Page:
"Books are the quietest and most constant of friends; they are the most accessible and wisest of counselors, and the most patient of teachers." This Charles W. Eliot quote stands at the end of every e-mail Pat Tagg sends.
Clearly, books are important to Tagg. And, she shows her appreciation for them not only with this quote. She serves as the Board Chair for the Madison non-profit Friends of the Madison Public Library. It turns out that books have friends, too. And, during these times of limited resources, these friends are needed more than ever.
Since 1938, the Friends of the Madison Public Library (FMPL) has served as an advocate for the . The group provides volunteer support and raises awareness for the needs of this town treasure. They also raise money for books, programs and other initiatives not funded by the Library’s budget. In fact, said Tagg, these days raising money has become a top priority for FMPL. A question they often ask themselves, said Tagg, is “What can we do to generate more funds?”
With library budget cuts a reality statewide, the need for additional funding has grown. To help make up for the shortfall, Madison Public Library Director turns to the Friends. Typically, she makes a list of funding requests that she submits to the Friends for approval. Items on the list include, but are not limited to, children’s programs, technology and, of course, books. A recent funding request approved by the Friends, said Tagg, was for the purchase of a LCD projector for the Library’s Chase Room.
Tagg added that FMPL does not provide funding for staff or facility expenses.
In response to the Library’s funding needs, the Friends raise money in several different ways. They issue an annual appeal letter and host an annual fundraising benefit. They also work with Drew University’s Office of Continuing Education to bring the Drew Mini–Courses program to the library. This long-standing program invites the community to sign up for abbreviated classes on a variety of topics. The program is one of the Friends’ biggest fundraisers, said Tagg. And, she added, it provides a way to bring people to the library who might not otherwise visit.
Another popular fundraiser is the biannual “Touch A Truck” event where all are invited to get an up close and personal look at all types of trucks. Tagg said, last year the “Touch A Truck” event was successful not only because it raised money but because “the community thoroughly enjoyed it.” Approximately 1,300-1,400 turned out for this special day.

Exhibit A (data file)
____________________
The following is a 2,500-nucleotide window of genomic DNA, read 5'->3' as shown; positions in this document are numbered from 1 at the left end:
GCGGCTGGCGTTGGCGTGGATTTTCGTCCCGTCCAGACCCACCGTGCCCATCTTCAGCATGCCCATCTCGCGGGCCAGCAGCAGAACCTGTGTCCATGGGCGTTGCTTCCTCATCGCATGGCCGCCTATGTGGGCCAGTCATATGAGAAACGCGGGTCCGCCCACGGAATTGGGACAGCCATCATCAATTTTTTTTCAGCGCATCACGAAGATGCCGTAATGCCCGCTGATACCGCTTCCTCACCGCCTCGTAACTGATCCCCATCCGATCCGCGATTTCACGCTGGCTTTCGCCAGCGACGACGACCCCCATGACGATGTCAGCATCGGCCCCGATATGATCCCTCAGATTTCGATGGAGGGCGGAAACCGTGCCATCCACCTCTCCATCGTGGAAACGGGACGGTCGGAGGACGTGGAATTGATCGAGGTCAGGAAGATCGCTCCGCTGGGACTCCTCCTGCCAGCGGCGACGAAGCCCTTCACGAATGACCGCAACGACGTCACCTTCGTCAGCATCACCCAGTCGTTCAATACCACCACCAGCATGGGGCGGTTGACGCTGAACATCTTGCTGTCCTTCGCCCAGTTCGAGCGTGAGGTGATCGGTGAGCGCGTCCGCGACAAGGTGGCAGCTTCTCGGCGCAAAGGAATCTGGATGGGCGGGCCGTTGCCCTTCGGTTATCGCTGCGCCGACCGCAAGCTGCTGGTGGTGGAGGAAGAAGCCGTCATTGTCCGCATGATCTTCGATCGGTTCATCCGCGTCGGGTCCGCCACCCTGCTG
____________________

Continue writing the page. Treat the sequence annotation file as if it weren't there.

In order to help bring these and other Friends’ initiatives to life, Tagg said, during the past couple of years the group has focused on technology. Using technology as a tool to fulfill FPML's mission has been a clear priority. New Board members, said Tagg, have been helpful in building the group’s tech expertise. With technology, she said, the group hopes to be able to better engage the community. “It will allow for more dialogue and engagement,” she said.
Because of the tech initiative, the FMPL now has a website, deploys regular e-mail newsletters, and Giftworks’ software to help maintain their donation database. Going forward, they plan to host their own Facebook page.
The use of technology has already helped bring attention to the FMPL’s upcoming Annual Benefit fundraiser on March 5. The event itself, however, will offer guests a chance to connect face-to-face with fellow Library supporters.
The evening will celebrate Drew University and its role in supporting the library. Tagg said guests will enjoy a five-piece jazz ensemble, door prizes and a 50/50 raffle. Those interested in attending can register here.
Tagg invites others to join the Friends of Madison Public Library’s effort to support our town’s library. Those with a flair for fundraising are especially needed. The Friends would like to expand fundraising efforts to attract more corporate sponsors, said Tagg. Those with ideas and corporate connections are encouraged to contact the Friends. Volunteers who would like to help organize certain events, like “Touch a Truck” or the Gala, are also most welcome, said Tagg.
There’s a Chinese proverb that says, "To read a book for the first time is to make an acquaintance with a new friend; to read it for a second time is to meet an old one." At the Madison Public Library, we can do both; we can make new friends of books and re-read the old. With the support of the Friends of the Madison Public Library, the Library will continue to be an important and vibrant link in our circle of friendship.
For additional information on the Friends, visit their webpage.